Lake County’s Foster Grandparent program helps students catch up academically
When Humboldt County resident Susan Nessen retired from the postal service nineteen years ago, she looked forward to leading a laid-back life.
"I'd always worked and I finally had time for other things,“ she said, "So I painted a couple of bedrooms and did some landscaping around the house, that kind of thing. And then one day I remember standing outside and thinking: This is retirement? Ew."
Not one to waste time, Nessen was soon on the lookout for something new to do that would be fun, interesting and — most important — beneficial to others.
"I'd always enjoyed being around children," she said, "so I thought I'd see about volunteering at a school."
Not before long she was a volunteer teacher's helper in a first grade class at Rio Dell's Eagle Prairie Elementary School in Humboldt County.
Seventeen years later, now 75, Nessen's still at it and going strong. She's had a long enough run that this year one of the earliest students she worked with has returned to the school as a kindergarden teacher.
"That is just so rewarding," she said.
Nessen is a member of the AmeriCorps Seniors Foster Grandparent Program, which sends volunteers 55 and older to serve in local school classrooms nationwide as tutors and one-on-one mentors. The largely government-funded program was established in 1965 under the Johnson administration as a way to encourage low-income older adult citizens to engage in community service while earning a small stipend.
The five North Bay counties — Del Norte, Humboldt, Lake, Mendocino and Sonoma — have joined together to create a thriving Foster Grandparent Program. Each county has a lead coordinator, with the entire joint program managed by North Coast Opportunities, the region's Community Action Agency.
The north bay program dates back to 1973, when Mendocino County became the first county in the region to launch a Foster Grandparent Program. Sonoma County, the coalition's newest member, is just getting its program off the ground.
The five counties combined have 52 volunteer grandparents who, together, contribute between 35,000 and 50,000 hours of service yearly to students ranging from pre-school through high school. Those numbers are expected to rise in the future as Sonoma County's grandparent ranks begin to fill.
Decline in educational scores
"It's such an effective program," said Monica Vanoven, who oversees the Foster Grandparent Program for North Coast Opportunities Volunteer Network. "In a class of thirty kids, teachers just don't have time to work one-on-one with students who need extra help. The way the program works is that teachers assign specific children, those who need special attention, to foster grandparents. They then work with the kids, which is hugely important in developing a child's abilities."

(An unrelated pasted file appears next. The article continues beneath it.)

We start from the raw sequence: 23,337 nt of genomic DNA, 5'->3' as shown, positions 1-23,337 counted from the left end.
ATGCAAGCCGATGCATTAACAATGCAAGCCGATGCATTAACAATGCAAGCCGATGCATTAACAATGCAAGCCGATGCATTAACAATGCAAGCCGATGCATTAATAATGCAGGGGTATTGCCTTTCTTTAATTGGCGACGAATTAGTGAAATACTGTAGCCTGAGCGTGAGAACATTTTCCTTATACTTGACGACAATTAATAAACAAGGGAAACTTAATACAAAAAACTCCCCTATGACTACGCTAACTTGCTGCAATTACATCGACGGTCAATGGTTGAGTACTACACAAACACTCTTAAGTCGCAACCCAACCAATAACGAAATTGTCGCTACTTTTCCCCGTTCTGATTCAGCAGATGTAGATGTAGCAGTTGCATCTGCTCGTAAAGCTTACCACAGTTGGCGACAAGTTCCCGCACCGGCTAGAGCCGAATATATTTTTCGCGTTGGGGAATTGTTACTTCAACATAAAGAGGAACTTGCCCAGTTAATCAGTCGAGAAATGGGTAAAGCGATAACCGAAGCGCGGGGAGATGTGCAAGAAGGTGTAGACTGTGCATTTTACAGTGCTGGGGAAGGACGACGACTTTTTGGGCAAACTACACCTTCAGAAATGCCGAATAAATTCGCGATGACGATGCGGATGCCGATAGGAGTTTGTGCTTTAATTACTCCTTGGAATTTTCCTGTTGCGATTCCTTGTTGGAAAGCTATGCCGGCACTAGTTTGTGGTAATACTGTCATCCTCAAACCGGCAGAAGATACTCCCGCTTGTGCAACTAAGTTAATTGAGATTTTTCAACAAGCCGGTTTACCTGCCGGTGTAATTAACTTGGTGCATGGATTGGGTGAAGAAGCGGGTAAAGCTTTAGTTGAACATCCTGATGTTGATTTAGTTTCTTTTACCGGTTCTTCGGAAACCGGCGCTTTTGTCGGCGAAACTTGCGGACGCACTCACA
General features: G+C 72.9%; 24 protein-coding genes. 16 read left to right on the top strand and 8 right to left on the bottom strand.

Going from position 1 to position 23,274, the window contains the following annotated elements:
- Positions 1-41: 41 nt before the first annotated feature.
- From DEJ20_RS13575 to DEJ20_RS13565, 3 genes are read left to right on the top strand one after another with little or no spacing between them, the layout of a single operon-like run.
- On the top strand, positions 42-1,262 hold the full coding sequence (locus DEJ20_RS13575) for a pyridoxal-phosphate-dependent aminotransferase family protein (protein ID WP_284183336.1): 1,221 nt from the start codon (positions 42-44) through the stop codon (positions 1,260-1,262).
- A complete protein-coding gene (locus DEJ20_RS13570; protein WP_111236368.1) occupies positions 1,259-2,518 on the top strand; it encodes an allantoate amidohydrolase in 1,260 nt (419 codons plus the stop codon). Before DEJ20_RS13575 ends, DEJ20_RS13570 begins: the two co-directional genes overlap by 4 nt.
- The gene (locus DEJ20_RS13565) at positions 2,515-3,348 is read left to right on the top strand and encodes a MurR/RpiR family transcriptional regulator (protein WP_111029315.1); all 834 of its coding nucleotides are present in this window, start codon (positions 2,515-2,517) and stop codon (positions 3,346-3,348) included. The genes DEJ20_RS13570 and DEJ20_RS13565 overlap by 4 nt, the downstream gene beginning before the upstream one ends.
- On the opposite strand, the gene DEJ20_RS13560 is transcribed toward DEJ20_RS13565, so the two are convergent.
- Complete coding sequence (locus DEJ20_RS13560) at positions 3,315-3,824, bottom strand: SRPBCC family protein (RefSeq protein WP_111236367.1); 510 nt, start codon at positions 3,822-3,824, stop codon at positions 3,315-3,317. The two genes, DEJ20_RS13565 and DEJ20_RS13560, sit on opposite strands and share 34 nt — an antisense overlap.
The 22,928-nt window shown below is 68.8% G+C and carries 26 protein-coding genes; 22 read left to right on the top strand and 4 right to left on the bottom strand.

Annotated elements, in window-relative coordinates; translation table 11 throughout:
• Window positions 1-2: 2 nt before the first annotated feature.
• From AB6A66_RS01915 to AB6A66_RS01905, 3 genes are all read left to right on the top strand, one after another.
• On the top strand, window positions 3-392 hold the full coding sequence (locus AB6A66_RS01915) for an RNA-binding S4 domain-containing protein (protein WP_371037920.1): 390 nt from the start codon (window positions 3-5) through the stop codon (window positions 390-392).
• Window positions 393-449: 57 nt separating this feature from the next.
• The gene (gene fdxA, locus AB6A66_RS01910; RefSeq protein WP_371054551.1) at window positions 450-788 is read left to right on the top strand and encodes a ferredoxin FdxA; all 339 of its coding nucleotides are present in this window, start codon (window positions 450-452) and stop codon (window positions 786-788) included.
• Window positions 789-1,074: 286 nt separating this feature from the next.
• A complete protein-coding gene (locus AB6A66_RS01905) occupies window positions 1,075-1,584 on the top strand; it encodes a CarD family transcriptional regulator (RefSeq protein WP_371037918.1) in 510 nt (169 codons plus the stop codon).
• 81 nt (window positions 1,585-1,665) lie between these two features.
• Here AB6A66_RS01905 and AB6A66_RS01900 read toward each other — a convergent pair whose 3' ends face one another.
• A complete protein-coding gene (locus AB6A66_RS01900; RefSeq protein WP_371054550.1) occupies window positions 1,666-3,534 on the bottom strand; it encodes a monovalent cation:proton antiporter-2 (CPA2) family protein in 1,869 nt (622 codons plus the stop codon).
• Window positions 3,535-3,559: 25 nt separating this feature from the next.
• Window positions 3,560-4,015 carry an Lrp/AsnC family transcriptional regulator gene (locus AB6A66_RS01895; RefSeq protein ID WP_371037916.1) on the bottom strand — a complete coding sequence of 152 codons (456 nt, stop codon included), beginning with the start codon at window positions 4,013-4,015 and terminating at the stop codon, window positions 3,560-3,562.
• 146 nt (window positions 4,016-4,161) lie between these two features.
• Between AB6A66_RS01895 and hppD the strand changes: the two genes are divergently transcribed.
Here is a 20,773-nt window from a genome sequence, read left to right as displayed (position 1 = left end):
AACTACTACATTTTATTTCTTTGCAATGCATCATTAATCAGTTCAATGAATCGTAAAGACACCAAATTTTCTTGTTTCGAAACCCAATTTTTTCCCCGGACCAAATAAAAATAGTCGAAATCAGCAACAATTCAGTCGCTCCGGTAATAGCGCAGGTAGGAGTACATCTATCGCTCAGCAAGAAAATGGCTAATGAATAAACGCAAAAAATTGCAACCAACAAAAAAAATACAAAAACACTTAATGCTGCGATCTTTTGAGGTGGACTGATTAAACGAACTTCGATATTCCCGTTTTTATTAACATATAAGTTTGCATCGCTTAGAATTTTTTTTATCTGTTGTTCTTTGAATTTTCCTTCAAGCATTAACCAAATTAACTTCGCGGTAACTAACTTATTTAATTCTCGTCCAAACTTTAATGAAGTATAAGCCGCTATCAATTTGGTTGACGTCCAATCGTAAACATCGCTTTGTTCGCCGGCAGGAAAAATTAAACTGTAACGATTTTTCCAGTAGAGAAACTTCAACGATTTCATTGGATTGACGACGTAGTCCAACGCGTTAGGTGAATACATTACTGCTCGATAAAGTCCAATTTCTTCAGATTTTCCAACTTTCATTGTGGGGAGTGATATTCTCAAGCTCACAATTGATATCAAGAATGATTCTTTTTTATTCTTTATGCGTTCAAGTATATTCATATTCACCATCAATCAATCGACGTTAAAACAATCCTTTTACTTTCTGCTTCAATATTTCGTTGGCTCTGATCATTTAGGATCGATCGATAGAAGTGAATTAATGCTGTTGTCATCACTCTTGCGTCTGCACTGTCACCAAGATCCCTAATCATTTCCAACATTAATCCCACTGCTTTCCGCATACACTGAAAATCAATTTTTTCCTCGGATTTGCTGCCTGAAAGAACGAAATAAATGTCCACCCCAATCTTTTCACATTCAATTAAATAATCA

That's particularly true now, when multiple studies indicate that COVID-19 has disrupted education, including school closures and remote learning, which have affected student learning nationwide. The latest study, released in October by the National Center for Education Statistics, indicated that average 2022 scores nationwide for 9-year-old students declined 5 points in reading and 7 points in mathematics compared to 2020.
That's the largest score decline in reading since 1990 — and the first ever decline in mathematics.
"It's not just children's academic growth that's been affected," said Maureen Conway, 75, a foster grandmother for the last five years at Lakeport Elementary School in Lake County.
"Their social skills haven't developed the way they should, either,“ she said. ”They weren't in school for a long time, and when they came back they were wearing masks, couldn't play games with any physical contact, and missing out on a variety of other things that promote the learning of social skills.“
Foster grandparents help kids
Conway feels that present-day third-graders have been penalized the most. Many of the same kindergarteners she mentored before the coronavirus pandemic she now works with in a third grade class.
"Those kids missed out on the years when they learn the most — first grade, second grade, grabbing hold of those basic math and reading skills," she said. "It's going to take a long time for them to catch up."
One of the children she works with these days is 8-year-old Abbie Sabol. Like many kids who spent the previous two school years class-Zooming instead of class-rooming, Sabol is working hard to catch up to traditional third-grade academic levels.
"Abbie's a little behind academically," said Conway. "She's eager to learn, though, and she doesn't give up. She's right in there, doing her best. Just in the short time I've worked with her, I've seen an improvement. She really wants to learn."